Two respected former members of the Somerville House School Council have joined the outcry against the school's governing body, claiming they were kept out of decisions and slamming a "so called ???independent investigation'".
In a joint statement issued on Friday, University of Queensland senior law lecturer Sarah Kelly and former St Laurence's College principal Ian McDonald responded in detail to a range of comments from Presbyterian and Methodist Schools Association chairman Greg Adsett.
It came as the Somerville House Foundation also went public with criticism of the school's governing body amid growing anger from parents past and present.
Tensions have been escalating over several weeks after donors were warned of an alleged "serious security incident" by a former school employee before an intriguing text message exchange emerged and principal Flo Kearney's resignation triggered a string of other high-profile departures.
Reports by News Corp of a 2015 Deloitte report considering a more centralised model for the four respected schools under the PMSA banner further fuelled the fire.
The PMSA, also responsible for Clayfield College, Brisbane Boys College and Sunshine Coast Grammar School, said "no plans exist to centralise the operations of our schools".
The issues came to a head on Thursday, when Mrs Kearney was stood down effective immediately, instead of finishing out the year as planned.
Newly formed protest group Beyond PMSA organised a snap gathering and within 24 hours close to 100 parents, students and supporters were at the school gates, chanting "PMSA must go" and calling for an independent inquiry.
In response, the PMSA, newly assisted by a Sydney-based crisis management firm, put up Mr Adsett to address radio listeners.
He insisted the association's decisions were all made for the benefit of the school and was particularly strong in his defence of former Somerville House company secretary Rick Hiley.
Mr Hiley moved from the school to the governing body earlier this year but triggered a warning letter to donors and threats of a court injunction from the school foundation when he downloaded data onto a portable hard drive.
"Mr Rick Hiley didn't do anything inappropriately," Mr Adsett said, citing an independent investigation he said had cleared the man of any wrongdoing, saying the data was for doing work at home and had all been destroyed.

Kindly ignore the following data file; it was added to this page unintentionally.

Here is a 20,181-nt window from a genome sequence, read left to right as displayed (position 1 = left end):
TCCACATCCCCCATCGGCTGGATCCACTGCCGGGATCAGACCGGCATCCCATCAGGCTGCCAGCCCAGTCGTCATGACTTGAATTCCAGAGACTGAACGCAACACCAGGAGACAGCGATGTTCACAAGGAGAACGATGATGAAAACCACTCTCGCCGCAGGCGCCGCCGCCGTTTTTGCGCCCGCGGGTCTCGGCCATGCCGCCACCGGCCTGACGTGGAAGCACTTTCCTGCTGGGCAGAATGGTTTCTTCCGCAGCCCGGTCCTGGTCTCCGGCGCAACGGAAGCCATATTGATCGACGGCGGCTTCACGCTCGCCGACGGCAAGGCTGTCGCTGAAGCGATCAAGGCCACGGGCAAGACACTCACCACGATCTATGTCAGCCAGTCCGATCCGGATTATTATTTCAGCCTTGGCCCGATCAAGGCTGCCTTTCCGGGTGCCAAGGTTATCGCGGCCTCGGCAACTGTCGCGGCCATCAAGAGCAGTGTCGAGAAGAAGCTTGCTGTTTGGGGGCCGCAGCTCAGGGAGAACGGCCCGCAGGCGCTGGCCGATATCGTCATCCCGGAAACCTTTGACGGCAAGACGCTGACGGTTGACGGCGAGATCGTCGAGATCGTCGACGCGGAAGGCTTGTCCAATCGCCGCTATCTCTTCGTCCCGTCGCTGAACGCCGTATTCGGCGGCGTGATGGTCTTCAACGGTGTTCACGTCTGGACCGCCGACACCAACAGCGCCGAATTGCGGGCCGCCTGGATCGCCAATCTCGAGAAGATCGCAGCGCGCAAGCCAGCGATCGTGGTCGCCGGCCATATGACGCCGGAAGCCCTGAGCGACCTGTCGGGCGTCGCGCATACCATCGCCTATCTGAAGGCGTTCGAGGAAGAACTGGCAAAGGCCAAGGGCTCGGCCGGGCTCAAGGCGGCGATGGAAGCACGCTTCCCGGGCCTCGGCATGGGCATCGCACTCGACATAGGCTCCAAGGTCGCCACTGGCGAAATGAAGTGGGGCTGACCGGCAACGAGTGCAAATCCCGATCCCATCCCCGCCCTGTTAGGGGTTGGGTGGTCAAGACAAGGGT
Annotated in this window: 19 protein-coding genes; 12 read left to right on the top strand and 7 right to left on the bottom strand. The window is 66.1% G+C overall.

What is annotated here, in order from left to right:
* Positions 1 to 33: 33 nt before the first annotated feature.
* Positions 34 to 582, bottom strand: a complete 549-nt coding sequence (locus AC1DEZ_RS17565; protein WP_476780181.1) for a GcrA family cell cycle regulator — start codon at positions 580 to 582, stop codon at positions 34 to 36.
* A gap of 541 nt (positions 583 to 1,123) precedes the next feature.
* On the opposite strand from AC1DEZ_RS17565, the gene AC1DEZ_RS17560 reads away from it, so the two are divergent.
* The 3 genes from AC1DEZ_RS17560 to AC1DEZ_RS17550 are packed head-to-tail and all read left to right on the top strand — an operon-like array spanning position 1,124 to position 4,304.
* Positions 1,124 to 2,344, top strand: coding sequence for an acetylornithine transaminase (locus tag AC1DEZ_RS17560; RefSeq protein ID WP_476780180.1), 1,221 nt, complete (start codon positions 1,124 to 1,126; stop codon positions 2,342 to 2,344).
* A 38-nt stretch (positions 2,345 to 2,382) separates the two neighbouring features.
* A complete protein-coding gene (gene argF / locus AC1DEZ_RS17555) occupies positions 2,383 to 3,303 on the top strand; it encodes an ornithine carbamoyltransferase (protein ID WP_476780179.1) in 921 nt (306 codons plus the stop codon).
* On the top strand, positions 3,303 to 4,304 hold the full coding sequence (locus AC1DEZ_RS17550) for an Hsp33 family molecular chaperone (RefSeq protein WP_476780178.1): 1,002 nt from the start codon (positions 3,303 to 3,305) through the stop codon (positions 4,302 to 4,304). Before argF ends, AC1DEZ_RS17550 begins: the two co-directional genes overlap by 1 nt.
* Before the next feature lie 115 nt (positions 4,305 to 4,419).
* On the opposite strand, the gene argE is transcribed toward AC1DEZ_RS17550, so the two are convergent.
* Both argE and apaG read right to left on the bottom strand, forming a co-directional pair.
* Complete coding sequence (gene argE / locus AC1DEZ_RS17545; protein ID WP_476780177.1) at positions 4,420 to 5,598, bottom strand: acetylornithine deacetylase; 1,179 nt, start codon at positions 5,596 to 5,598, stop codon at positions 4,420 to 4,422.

But Dr Kelly and Mr McDonald called the transparency of the report into question, saying it had been commissioned by the governing body after a complaint from Mr Hiley and not been shown to any non-PMSA school council members.
Dr McDonald resigned on Thursday, saying he could "no longer stomach the behaviour of the PMSA council" and Dr Kelly resigned on August 31, alleging fundamental failures of governance and due process, the pair said.
They said Mr Hiley's complaints stemmed from a June meeting with Uniting Church Reverend Murray Fysh and Mrs Kearney, both since resigned, in which they raised "allegations of serious misconduct arising out of his employment at Somerville House."
"That meeting ended with Rev Fysh ensuring that Mr Hiley departed the school premises," the former councillors said.
Mr Hiley did not return a call to comment and the PMSA's communications contractor did not comment either.
Dr Kelly and Mr McDonald detailed multiple refusals from the PMSA to share the report and stated text messages discussing attending a nearby spa for lunch with former PMSA chair Robert McCall were not included in the investigation.
The Somerville House Foundation, which was understood to have sided against the PMSA, also took issue with Mr Adsett's comments, claiming Mr Hiley had copied more than 6000 files from former employers Lifeline, TAFE Queensland and the Foundation.
"The Foundation received legal advice to the effect that the failure to keep personal identifying information secure is a breach of the principles of the Privacy Act," it said, in a statement issued on Friday.
The school council's one remaining "independent community member", Russell Bird, had already harshly criticised the PMSA in a letter earlier in the week, saying he warned of a "public brawl" if the controversy around Mr Hiley and former PMSA chairman Rob McCall was not resolved.
"Although I had a very good relationship with Rick Hiley, I saw no alternative to terminating his employment. The PMSA obviously saw things differently," he wrote.
"Now three careers have been destroyed, I believe because of the inability of the PMSA to see that inaction was always going to produce this result."
Mr Bird said Mrs Kearney had been "severely punished because she brought to light the major facts in the case".
"The public characterisation to date of these four matters is deeply regrettable," the PMSA said in a Thursday statement.
"The PMSA has at all times sought to engage constructively with all stakeholders while balancing the need for sensitivity and confidentiality where it is required."